Feasting with Centro & Co.
Centro. Popol Vuh. Viv!r. We've been fortunate enough to feast at these restaurants, organize events at these restaurants, and build their websites.
Centro and Popol Vuh, then later Centro and ViV!r share space in a Northeast Minneapolis location. We were tasked with creating sister sites that sang with the differences between the street tacos of Centro and the market at Viv!r.
We also organized a pair of literary events at Popol Vuh. We matched a coursed dinner with performances from Electric Machete and Michael Bazzett reading from his acclaimed translation of the Mayan creation story, Popol Vuh.
Two Sides of One Tortilla, Twice
Centro is street food: margaritas, tacos, color, and fun. Popol Vuh: upscale Mexican, intricate, mescal, smoke, dark paneled wood.
And yet, they lived together.
We built a site that showcased both brands, finding small bridges between the rooms. Where Centro was doused in color and movement, we kept Popol Vuh stately, with those same colors as accents.
When Popol Vuh closed during the pandemic, Viv!r took its place with a similar but different vibe: refined, organic, artisanal. Gone where the videos of fire licking meat—now we were working with artisanal Mexican wares, bakery items, a bright welcoming dining experience.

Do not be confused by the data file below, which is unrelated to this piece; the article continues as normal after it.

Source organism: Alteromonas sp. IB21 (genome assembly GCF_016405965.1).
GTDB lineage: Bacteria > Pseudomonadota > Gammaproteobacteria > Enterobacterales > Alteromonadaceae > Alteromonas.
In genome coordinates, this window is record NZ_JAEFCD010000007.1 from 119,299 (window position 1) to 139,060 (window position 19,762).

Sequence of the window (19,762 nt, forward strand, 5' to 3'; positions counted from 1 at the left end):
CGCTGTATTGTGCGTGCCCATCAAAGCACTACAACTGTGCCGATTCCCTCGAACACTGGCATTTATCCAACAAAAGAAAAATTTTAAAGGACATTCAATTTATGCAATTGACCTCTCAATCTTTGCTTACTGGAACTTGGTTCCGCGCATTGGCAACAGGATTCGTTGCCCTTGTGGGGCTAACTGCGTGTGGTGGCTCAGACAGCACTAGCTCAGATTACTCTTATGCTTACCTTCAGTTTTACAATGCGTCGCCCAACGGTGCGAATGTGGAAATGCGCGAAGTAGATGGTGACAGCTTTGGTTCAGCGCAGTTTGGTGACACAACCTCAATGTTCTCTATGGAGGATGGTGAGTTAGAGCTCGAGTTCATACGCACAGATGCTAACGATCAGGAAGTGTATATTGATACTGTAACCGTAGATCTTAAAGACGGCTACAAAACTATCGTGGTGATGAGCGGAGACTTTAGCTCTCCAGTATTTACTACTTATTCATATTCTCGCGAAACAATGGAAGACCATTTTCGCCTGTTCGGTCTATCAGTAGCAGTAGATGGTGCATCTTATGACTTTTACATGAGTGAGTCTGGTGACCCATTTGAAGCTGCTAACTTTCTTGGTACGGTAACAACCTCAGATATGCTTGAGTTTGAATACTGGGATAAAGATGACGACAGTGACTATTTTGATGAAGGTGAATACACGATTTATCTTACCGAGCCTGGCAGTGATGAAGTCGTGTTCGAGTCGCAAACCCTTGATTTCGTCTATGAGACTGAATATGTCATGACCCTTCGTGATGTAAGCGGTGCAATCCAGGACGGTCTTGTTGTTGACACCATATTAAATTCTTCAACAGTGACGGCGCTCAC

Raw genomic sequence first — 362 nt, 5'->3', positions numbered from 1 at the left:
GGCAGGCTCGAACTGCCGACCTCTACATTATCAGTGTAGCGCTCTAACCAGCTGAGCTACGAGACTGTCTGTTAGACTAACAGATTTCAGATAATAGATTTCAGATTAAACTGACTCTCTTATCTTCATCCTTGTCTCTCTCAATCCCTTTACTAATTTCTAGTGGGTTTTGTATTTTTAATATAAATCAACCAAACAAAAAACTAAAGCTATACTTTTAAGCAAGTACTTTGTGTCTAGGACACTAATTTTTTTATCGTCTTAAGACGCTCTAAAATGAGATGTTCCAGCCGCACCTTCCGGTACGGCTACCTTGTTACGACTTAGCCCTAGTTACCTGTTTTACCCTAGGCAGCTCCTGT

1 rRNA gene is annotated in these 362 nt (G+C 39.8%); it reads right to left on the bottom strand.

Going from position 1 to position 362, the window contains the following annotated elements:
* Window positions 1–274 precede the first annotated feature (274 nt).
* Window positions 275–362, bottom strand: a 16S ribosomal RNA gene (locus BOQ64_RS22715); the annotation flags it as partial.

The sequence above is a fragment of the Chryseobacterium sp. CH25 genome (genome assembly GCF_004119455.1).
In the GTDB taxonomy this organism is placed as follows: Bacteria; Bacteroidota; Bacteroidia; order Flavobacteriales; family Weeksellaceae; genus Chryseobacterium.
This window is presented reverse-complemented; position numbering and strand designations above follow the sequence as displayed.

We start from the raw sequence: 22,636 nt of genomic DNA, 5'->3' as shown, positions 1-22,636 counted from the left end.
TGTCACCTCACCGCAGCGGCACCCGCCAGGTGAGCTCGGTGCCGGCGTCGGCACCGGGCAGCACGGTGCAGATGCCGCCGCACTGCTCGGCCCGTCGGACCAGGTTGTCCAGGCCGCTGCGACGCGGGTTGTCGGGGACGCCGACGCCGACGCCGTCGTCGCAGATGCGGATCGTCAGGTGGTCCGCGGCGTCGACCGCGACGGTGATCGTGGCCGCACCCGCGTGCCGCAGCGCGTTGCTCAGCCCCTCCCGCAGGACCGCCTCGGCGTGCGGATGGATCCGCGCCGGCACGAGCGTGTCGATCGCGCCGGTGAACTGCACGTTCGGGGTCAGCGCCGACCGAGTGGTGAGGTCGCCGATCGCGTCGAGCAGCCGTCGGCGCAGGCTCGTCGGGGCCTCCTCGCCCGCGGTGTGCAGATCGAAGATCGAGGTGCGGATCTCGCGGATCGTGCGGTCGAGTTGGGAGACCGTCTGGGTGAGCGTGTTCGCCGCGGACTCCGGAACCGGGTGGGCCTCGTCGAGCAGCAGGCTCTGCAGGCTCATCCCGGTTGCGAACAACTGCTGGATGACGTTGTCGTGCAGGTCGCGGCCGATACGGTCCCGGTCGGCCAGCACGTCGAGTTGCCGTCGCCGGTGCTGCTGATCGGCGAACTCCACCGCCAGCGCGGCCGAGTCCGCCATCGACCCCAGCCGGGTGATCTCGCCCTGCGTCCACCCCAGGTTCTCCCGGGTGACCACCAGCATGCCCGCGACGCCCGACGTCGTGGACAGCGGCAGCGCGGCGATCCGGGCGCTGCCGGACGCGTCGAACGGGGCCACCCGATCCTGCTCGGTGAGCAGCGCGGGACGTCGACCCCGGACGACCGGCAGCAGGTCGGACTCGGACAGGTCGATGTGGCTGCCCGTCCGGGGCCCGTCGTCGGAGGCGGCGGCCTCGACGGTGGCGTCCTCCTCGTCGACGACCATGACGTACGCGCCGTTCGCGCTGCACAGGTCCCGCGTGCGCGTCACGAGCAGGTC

PV @ PV
Popol Vuh at Popol Vuh
When we found out author Michael Bazzet was publishing his translation of Popul Vuh with local Minneapolis publisher Milkweed, we had an immediate thought: Popol Vuh at Popol Vuh!
The idea was to incite a collaboration between writer and chef. Michael selected five excerpts that would be read during the dinner; Executive Chef Jose Alarcon built a tasting menu that reflected and played with these texts.
For instance, one of the Popol Vuh's hero twins is beheaded but he manages to trick the bad guys by using a carved pumpkin as a head while his rabbit friend collect his errant head. Ergo: pumpkin and rabbit mole.
The first one went so well we did it again, planning to make it an bi-annual event. Alas, COVID.
We worked with Electric Machete to provide live music, shadow puppetry, and video production during the event. Sister Black Press worked with us to produce bespoke books that patrons were able to take home. Xilam Balam contributed illustrations to the second event's book, Underworld.
Hafi also set up the online shop to process tickets (we had various tiers and options in the hopes of democratizing the event), created marketing collateral, coordinated with the author and performers, produced the schedule, and worked the lights in the kitchen during the event.
What a pair of special evenings.